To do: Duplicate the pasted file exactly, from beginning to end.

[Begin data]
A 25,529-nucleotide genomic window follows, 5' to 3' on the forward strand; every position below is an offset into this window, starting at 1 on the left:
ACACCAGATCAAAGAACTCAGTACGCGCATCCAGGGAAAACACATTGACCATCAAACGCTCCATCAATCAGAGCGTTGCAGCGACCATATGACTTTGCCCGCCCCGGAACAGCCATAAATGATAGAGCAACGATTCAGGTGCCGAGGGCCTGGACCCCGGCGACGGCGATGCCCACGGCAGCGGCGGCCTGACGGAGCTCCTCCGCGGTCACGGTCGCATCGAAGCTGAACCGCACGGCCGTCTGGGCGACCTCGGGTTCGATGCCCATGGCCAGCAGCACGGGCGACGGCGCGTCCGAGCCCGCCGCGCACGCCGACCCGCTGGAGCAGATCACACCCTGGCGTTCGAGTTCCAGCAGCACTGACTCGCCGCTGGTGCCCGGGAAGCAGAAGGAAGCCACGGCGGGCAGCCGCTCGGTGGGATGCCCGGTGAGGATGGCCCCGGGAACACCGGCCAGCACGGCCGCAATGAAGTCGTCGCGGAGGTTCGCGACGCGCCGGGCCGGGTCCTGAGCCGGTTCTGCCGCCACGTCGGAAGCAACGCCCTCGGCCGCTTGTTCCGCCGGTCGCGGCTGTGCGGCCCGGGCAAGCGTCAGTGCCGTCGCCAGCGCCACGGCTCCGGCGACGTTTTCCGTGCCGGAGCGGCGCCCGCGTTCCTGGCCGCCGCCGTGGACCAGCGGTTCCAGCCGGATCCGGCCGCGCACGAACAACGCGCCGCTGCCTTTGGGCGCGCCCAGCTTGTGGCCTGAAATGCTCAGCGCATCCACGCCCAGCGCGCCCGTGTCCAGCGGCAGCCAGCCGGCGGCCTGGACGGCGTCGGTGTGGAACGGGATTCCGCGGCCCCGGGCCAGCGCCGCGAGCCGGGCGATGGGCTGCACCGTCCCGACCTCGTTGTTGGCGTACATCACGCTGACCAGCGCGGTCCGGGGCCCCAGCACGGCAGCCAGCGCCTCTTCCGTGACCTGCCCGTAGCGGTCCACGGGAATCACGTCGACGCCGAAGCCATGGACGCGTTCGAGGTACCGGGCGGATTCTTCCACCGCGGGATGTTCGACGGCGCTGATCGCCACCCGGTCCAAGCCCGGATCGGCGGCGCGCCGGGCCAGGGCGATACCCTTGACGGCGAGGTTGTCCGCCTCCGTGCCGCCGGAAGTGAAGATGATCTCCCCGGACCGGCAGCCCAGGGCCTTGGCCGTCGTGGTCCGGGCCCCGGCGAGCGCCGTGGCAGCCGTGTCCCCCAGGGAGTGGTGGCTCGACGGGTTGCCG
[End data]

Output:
A 25,529-nucleotide genomic window follows, 5' to 3' on the forward strand; every position below is an offset into this window, starting at 1 on the left:
ACACCAGATCAAAGAACTCAGTACGCGCATCCAGGGAAAACACATTGACCATCAAACGCTCCATCAATCAGAGCGTTGCAGCGACCATATGACTTTGCCCGCCCCGGAACAGCCATAAATGATAGAGCAACGATTCAGGTGCCGAGGGCCTGGACCCCGGCGACGGCGATGCCCACGGCAGCGGCGGCCTGACGGAGCTCCTCCGCGGTCACGGTCGCATCGAAGCTGAACCGCACGGCCGTCTGGGCGACCTCGGGTTCGATGCCCATGGCCAGCAGCACGGGCGACGGCGCGTCCGAGCCCGCCGCGCACGCCGACCCGCTGGAGCAGATCACACCCTGGCGTTCGAGTTCCAGCAGCACTGACTCGCCGCTGGTGCCCGGGAAGCAGAAGGAAGCCACGGCGGGCAGCCGCTCGGTGGGATGCCCGGTGAGGATGGCCCCGGGAACACCGGCCAGCACGGCCGCAATGAAGTCGTCGCGGAGGTTCGCGACGCGCCGGGCCGGGTCCTGAGCCGGTTCTGCCGCCACGTCGGAAGCAACGCCCTCGGCCGCTTGTTCCGCCGGTCGCGGCTGTGCGGCCCGGGCAAGCGTCAGTGCCGTCGCCAGCGCCACGGCTCCGGCGACGTTTTCCGTGCCGGAGCGGCGCCCGCGTTCCTGGCCGCCGCCGTGGACCAGCGGTTCCAGCCGGATCCGGCCGCGCACGAACAACGCGCCGCTGCCTTTGGGCGCGCCCAGCTTGTGGCCTGAAATGCTCAGCGCATCCACGCCCAGCGCGCCCGTGTCCAGCGGCAGCCAGCCGGCGGCCTGGACGGCGTCGGTGTGGAACGGGATTCCGCGGCCCCGGGCCAGCGCCGCGAGCCGGGCGATGGGCTGCACCGTCCCGACCTCGTTGTTGGCGTACATCACGCTGACCAGCGCGGTCCGGGGCCCCAGCACGGCAGCCAGCGCCTCTTCCGTGACCTGCCCGTAGCGGTCCACGGGAATCACGTCGACGCCGAAGCCATGGACGCGTTCGAGGTACCGGGCGGATTCTTCCACCGCGGGATGTTCGACGGCGCTGATCGCCACCCGGTCCAAGCCCGGATCGGCGGCGCGCCGGGCCAGGGCGATACCCTTGACGGCGAGGTTGTCCGCCTCCGTGCCGCCGGAAGTGAAGATGATCTCCCCGGACCGGCAGCCCAGGGCCTTGGCCGTCGTGGTCCGGGCCCCGGCGAGCGCCGTGGCAGCCGTGTCCCCCAGGGAGTGGTGGCTCGACGGGTTGCCG